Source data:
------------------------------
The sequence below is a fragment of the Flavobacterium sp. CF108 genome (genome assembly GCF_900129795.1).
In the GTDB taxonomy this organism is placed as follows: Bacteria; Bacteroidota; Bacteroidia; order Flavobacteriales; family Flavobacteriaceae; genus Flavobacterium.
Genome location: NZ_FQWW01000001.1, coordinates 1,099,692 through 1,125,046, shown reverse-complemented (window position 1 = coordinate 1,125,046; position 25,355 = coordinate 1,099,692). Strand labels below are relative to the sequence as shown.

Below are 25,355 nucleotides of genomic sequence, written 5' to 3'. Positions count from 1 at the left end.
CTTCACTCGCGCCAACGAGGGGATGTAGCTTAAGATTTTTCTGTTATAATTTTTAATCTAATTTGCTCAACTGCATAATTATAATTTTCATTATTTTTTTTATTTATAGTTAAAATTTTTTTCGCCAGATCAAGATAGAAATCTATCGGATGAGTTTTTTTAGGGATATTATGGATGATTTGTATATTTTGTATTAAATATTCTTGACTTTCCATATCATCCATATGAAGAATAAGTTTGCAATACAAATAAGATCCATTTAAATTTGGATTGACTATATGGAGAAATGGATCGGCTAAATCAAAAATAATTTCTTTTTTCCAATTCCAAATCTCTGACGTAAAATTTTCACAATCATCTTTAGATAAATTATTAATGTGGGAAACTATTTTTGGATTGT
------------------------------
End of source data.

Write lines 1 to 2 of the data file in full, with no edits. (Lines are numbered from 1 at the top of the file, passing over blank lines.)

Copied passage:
The sequence below is a fragment of the Flavobacterium sp. CF108 genome (genome assembly GCF_900129795.1).
In the GTDB taxonomy this organism is placed as follows: Bacteria; Bacteroidota; Bacteroidia; order Flavobacteriales; family Flavobacteriaceae; genus Flavobacterium.